Good Website Design: The View From Analytics
If your website design or website content appears to be driving away visitors, analytics-driven changes can be the answer to both identifying and correcting those problems. Think of your digital marketing professional as the contractor who analyzes your site’s ‘floorplan’ and suggests improvements that accomplish your marketing objectives.
A professional digital marketer can strike a balance between facilitating traffic flow and creating cozy nooks that encourage visitors to linger.
How bad design affects pageviews and conversions
In this post, we are going to focus on something called "behavior flow." The following Google Analytics data show how visitors to your site interact with it as they move from landing page to conversion.
Here is a snapshot of the behavior flow of a poorly-designed site:
Note that it has multiple landing pages that funnel traffic to one place. Traffic terminates on the homepage, only to drop off at a rate of 99.3 percent. The single exception is the resources page: visitors bounce at a comparatively modest 64 percent.
So, what drives traffic in the wrong direction? It’s the quality of the content. Engaging content encourages the visitor to kick back and stay awhile. Lackluster content drives the visitor to the door. Think of it content as the vibe at a party: if you find you have nothing in common with your fellow guests, you’re out of there.
How do I recognize good site design?
Conversely, a well-designed site encourages guests to take a tour throughout the site; then charms the visitor into coming back soon.
In this example, note the crisscrossing patterns of traffic as visitors go from one place to the next, ultimately ending up at the main conversion point: Where to Buy. It may take a few interactions to get them there, but the point is: they get there.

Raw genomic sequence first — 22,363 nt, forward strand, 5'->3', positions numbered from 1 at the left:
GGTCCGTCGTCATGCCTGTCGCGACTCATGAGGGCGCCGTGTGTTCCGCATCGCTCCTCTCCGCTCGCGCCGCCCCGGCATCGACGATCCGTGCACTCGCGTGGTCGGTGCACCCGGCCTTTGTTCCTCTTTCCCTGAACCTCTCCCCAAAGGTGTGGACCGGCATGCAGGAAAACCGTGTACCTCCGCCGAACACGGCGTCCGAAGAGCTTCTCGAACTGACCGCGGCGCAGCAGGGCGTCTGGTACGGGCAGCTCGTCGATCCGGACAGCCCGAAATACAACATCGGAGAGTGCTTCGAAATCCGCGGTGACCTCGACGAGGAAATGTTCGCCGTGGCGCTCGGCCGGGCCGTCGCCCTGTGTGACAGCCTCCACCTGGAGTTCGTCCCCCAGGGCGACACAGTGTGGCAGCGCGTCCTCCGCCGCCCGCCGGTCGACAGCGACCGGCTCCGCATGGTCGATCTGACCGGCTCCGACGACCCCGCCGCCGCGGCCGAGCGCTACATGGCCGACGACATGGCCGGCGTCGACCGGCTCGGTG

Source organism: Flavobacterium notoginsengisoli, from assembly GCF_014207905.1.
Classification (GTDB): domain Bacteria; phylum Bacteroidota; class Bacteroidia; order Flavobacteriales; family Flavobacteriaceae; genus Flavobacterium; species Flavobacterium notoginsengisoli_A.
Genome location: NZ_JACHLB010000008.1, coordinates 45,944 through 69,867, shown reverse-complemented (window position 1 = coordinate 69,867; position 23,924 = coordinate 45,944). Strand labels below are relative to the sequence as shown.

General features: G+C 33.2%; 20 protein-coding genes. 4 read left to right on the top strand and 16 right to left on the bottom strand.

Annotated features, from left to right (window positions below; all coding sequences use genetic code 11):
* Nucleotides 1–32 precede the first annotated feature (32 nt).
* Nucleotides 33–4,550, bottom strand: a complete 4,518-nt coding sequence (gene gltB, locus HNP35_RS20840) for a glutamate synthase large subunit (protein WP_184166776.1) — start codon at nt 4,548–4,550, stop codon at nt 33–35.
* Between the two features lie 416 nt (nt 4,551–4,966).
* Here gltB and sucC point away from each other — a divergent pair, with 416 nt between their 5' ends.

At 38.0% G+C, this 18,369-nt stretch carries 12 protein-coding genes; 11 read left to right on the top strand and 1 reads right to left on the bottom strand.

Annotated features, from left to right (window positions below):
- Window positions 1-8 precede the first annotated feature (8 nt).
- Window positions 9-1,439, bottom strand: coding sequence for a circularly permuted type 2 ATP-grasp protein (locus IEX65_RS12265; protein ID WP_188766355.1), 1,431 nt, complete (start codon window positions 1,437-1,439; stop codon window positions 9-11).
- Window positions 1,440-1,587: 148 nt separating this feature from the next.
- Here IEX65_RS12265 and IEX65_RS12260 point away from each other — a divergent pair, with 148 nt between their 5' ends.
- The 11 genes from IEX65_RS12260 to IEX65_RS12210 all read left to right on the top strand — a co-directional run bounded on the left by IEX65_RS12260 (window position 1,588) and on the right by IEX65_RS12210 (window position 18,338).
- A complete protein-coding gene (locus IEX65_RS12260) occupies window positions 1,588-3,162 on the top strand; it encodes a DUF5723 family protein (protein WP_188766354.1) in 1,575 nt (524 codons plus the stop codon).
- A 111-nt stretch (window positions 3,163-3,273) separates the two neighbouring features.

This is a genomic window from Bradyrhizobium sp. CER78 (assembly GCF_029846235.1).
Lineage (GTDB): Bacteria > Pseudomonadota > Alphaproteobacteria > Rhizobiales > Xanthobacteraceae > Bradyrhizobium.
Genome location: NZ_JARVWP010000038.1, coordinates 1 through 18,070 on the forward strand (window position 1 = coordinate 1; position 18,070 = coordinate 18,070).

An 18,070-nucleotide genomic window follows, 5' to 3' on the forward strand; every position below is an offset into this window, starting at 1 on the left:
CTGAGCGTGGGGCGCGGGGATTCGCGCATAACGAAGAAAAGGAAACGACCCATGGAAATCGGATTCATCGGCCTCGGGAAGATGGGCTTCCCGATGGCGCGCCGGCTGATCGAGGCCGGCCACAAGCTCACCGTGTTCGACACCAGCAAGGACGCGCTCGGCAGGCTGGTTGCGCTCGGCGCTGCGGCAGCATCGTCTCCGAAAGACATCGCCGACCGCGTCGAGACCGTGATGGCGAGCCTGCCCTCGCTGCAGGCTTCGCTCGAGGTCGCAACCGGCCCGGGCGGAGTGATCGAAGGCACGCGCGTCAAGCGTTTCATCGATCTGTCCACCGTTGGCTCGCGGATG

This site intentionally directs visitors to the goal via different routes. Fresh, relevant content ‘rewards’ visitors for navigating deep into the site. Desirable user behavior - long sessions, extended scrolls, and multiple pageviews - leads to educated visitors. Educated visitors turn into customers.
If you’re thinking about establishing conversion points as a way of encouraging your visitor to stay, you’re on the right track. The question is: what makes an attractive conversion point? Some of this depends on your goals. Are you selling a product, or are you offering a service? Are you sharing information?
A conversion point is a call to action: contact a CSR or sales rep; find a retail outlet or buy from your site; join an online community; sign up for a discount; or create an account. You may want to offer a couple of different calls to action on each of your landing pages.
The key to retaining your visitors is understanding how they initially found you. A visitor referred via a social network won’t likely share the expectations of one who arrived via a direct email campaign. It's important to coordinate all phases of your marketing campaign. Here's your pre-launch checklist:
- do make sure that your email blasts contain relevant destination URLs
- do verify that conversion tracking is in place
- do assign multiple conversion points so visitors have the option of buying or signing up for future contact (email list; event registration; social media campaign)
- do maintain design consistency
Get to know your audience and engage them. Use one (or more!) webmaster/social media analytics tools to discover what’s important. Invite your audience to let you know what they think about whatever is relevant to shared keywords and tags. You'll soon find you have a growing number of brand ambassadors and an increasing rate of conversions.